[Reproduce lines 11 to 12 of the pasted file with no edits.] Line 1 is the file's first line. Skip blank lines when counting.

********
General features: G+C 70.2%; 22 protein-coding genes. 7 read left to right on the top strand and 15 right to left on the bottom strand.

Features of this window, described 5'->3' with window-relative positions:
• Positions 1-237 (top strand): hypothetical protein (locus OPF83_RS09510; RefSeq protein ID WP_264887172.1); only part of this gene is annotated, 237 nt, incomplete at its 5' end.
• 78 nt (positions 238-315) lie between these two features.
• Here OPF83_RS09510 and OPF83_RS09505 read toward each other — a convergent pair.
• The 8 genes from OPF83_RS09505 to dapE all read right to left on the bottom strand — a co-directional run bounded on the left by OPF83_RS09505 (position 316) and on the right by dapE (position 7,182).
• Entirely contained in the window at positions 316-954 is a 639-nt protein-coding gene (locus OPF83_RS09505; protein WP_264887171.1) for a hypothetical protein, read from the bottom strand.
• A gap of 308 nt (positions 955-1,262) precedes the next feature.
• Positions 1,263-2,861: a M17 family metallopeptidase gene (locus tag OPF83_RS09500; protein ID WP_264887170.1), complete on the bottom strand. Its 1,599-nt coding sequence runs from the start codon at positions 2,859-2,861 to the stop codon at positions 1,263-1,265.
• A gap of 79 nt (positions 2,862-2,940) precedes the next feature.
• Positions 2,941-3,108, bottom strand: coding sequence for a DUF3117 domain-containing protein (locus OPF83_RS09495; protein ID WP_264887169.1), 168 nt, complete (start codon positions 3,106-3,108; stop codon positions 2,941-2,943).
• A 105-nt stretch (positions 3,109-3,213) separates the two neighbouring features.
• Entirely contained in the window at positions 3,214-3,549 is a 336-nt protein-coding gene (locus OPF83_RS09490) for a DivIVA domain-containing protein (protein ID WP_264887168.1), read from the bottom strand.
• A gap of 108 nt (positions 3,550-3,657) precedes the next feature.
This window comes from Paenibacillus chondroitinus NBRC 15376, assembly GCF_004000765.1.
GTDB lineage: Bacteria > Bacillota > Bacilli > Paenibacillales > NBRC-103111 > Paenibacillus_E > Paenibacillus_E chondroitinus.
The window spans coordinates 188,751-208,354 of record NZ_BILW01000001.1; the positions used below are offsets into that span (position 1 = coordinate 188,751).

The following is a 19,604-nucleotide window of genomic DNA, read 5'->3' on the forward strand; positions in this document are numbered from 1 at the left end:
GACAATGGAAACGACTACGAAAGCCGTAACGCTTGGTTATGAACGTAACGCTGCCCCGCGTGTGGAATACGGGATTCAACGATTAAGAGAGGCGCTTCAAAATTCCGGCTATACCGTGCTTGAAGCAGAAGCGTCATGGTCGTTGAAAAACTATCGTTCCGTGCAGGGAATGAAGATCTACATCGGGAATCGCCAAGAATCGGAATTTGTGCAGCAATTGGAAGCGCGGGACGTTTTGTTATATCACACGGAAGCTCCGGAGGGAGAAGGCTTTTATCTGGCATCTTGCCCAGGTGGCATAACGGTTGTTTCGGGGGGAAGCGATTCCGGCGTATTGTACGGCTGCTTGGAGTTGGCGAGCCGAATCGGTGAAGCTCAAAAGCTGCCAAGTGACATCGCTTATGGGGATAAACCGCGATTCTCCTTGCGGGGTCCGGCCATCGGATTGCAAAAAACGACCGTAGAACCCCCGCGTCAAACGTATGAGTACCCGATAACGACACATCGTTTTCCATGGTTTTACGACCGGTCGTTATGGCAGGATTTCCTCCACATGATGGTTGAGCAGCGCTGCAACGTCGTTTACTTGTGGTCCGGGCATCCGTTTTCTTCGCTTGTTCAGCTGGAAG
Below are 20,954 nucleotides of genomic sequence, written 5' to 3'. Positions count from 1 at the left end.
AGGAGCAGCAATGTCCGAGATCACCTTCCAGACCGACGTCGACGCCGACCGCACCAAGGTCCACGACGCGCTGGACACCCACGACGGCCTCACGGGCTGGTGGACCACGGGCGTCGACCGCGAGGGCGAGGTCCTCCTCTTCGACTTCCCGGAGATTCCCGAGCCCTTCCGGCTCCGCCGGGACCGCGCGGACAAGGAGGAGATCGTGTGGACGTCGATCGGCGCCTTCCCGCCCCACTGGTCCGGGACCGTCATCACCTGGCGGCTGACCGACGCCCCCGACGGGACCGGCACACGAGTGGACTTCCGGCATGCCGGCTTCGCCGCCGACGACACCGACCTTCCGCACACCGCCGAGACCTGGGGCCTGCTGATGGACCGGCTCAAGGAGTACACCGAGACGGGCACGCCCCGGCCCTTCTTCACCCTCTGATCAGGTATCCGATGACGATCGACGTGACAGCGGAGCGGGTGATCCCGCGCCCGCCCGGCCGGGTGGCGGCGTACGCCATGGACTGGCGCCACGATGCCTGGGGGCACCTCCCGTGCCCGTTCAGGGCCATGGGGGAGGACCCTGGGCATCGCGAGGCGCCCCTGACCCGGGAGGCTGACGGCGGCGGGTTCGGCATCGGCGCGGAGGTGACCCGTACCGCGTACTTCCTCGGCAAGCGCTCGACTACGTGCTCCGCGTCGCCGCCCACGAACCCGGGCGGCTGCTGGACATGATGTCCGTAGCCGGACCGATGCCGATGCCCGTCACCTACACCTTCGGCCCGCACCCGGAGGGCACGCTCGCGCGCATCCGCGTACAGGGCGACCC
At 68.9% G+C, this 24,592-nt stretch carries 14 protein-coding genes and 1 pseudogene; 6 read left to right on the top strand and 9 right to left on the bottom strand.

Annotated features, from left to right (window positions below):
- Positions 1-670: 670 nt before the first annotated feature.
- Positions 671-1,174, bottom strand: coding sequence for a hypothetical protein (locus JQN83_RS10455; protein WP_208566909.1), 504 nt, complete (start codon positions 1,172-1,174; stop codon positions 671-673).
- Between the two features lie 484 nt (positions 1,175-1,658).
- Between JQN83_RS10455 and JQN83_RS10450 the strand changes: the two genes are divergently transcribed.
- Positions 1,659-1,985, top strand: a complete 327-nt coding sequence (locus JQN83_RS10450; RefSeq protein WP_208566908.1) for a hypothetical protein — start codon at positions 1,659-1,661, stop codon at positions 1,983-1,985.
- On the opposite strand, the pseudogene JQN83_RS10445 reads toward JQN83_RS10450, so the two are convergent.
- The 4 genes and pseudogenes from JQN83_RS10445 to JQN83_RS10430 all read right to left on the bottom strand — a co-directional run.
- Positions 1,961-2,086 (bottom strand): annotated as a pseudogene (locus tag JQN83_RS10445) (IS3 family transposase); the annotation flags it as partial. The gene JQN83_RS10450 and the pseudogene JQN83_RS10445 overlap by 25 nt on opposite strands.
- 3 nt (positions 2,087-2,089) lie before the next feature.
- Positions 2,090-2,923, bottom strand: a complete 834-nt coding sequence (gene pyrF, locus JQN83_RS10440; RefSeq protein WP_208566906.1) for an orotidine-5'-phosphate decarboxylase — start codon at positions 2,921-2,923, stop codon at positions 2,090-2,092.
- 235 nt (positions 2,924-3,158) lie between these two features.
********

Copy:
• Positions 2,941-3,108, bottom strand: coding sequence for a DUF3117 domain-containing protein (locus OPF83_RS09495; protein ID WP_264887169.1), 168 nt, complete (start codon positions 3,106-3,108; stop codon positions 2,941-2,943).
• A 105-nt stretch (positions 3,109-3,213) separates the two neighbouring features.